confidences
and
one
day
said:
“I
have
always
prayed
to
the
Lord
to
impress
 upon
 my
 heart
 his
 passion,
 as
 already
 he
 imprinted
 it
 on
 Veronica’s
 veil,
 and
 the
 Lord
 answered
 me”
 (Eco
dei
Barnabiti,
No.
4
/
2000,
pp.
27‐31).
 After
 this
 experience,
 Francis
 was
 filled
 with
 a
 series
 of
 extraordinary
 gifts.
 We
 have
 already
 seen
that
on
one
occasion,
at
least
for
twenty‐four
hours,
had
the
gift
of
infused
knowledge;
after
the
 transverberation
he,
very
frequently,
experienced
the
phenomenon
of
the
rebound
or
exultation
of
the
 hearts,
 that
 is,
 the
 heart
 palpitations
 that
 struck
 him
 when
 he
 was
 in
 prayer
 or
 even
 when
 he
 saw
 a
 sacred
image
or
heard
a
sacred
song
(immediately
he
would
start
to
shake
and
sweat,
and
those
who
 were
present
and
knew
him
had
to
take
the
necessary
measures
for
him
to
regain
consciousness).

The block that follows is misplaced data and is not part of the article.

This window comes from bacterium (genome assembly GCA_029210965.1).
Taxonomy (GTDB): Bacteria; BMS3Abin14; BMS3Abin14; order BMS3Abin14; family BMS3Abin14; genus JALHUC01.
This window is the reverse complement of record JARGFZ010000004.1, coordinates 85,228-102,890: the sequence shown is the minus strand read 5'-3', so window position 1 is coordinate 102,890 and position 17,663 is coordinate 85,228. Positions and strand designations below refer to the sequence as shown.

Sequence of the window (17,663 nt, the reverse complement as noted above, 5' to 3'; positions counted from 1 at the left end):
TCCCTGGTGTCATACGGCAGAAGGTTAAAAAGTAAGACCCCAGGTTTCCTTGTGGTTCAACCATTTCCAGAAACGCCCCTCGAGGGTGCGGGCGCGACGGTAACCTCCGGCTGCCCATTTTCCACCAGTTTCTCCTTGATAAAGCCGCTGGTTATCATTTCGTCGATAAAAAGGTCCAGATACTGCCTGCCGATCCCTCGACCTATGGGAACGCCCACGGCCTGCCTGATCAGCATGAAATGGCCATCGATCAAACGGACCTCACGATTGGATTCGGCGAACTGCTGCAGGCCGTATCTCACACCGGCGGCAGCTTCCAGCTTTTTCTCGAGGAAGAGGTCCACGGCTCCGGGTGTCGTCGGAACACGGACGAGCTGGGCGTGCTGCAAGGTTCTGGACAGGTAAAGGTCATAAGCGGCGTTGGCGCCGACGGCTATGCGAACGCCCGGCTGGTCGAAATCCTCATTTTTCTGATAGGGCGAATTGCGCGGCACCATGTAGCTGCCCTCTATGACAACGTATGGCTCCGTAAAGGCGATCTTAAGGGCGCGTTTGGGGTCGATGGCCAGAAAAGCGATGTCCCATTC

He
 had
the
gift
of
tears,
the
radiance
on
his
face,
the
gifts
of
levitation,
the
bi‐location,
the
perfume
of
the
 sores.
He
had
visions
and
revelations;
he
was
endowed
with
the
gift
of
prophecy,
principally
in
spiritual
 direction
 (easily
 he
 penetrated
 the
 minds
 of
 his
 disciples);
 more
 than
 once
 he
 predicted
 the
 divine
 punishment
for
social
upheavals
(he
predicted
the
eruption
of
the
Vesuvius
in
1804,
and
the
earthquake
 of
1805);
he
foresaw
cures
and
deaths;
he
predicted
also
success
in
business
and
career;
he
made
quite
 a
few
political
prophecies
and
he
followed,
today
we
would
say
in
“real
time,”
some
important
historical
 events
such
as
the
exile
of
Pius
VII
or
the
Russian
campaign
(he
saw
what
was
happening
at
that
 very
 moment
to
Napoleon
or
to
the
Pope;
then
he
would
tell
the
people
around
him
recommending
them